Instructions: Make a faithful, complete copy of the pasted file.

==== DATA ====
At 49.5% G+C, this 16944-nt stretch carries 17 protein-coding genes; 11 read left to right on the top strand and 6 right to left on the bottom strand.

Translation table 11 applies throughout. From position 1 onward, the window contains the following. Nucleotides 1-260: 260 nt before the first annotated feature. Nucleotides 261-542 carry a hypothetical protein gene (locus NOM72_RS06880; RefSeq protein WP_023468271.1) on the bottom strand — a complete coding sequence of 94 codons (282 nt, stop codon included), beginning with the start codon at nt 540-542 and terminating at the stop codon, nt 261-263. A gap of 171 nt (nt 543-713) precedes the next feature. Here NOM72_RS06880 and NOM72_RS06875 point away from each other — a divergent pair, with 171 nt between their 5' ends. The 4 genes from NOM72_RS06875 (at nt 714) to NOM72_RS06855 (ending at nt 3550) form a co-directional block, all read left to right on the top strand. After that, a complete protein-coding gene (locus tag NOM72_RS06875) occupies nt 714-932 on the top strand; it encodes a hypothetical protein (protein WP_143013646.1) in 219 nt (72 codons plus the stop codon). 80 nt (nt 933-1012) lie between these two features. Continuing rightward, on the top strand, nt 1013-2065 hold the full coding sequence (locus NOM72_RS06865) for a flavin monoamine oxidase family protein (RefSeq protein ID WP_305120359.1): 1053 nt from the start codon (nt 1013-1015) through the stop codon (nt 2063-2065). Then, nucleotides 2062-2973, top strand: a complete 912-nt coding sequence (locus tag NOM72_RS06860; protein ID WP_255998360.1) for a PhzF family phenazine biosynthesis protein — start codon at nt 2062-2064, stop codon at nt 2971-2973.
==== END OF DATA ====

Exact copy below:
At 49.5% G+C, this 16944-nt stretch carries 17 protein-coding genes; 11 read left to right on the top strand and 6 right to left on the bottom strand.

Translation table 11 applies throughout. From position 1 onward, the window contains the following. Nucleotides 1-260: 260 nt before the first annotated feature. Nucleotides 261-542 carry a hypothetical protein gene (locus NOM72_RS06880; RefSeq protein WP_023468271.1) on the bottom strand — a complete coding sequence of 94 codons (282 nt, stop codon included), beginning with the start codon at nt 540-542 and terminating at the stop codon, nt 261-263. A gap of 171 nt (nt 543-713) precedes the next feature. Here NOM72_RS06880 and NOM72_RS06875 point away from each other — a divergent pair, with 171 nt between their 5' ends. The 4 genes from NOM72_RS06875 (at nt 714) to NOM72_RS06855 (ending at nt 3550) form a co-directional block, all read left to right on the top strand. After that, a complete protein-coding gene (locus tag NOM72_RS06875) occupies nt 714-932 on the top strand; it encodes a hypothetical protein (protein WP_143013646.1) in 219 nt (72 codons plus the stop codon). 80 nt (nt 933-1012) lie between these two features. Continuing rightward, on the top strand, nt 1013-2065 hold the full coding sequence (locus NOM72_RS06865) for a flavin monoamine oxidase family protein (RefSeq protein ID WP_305120359.1): 1053 nt from the start codon (nt 1013-1015) through the stop codon (nt 2063-2065). Then, nucleotides 2062-2973, top strand: a complete 912-nt coding sequence (locus tag NOM72_RS06860; protein ID WP_255998360.1) for a PhzF family phenazine biosynthesis protein — start codon at nt 2062-2064, stop codon at nt 2971-2973.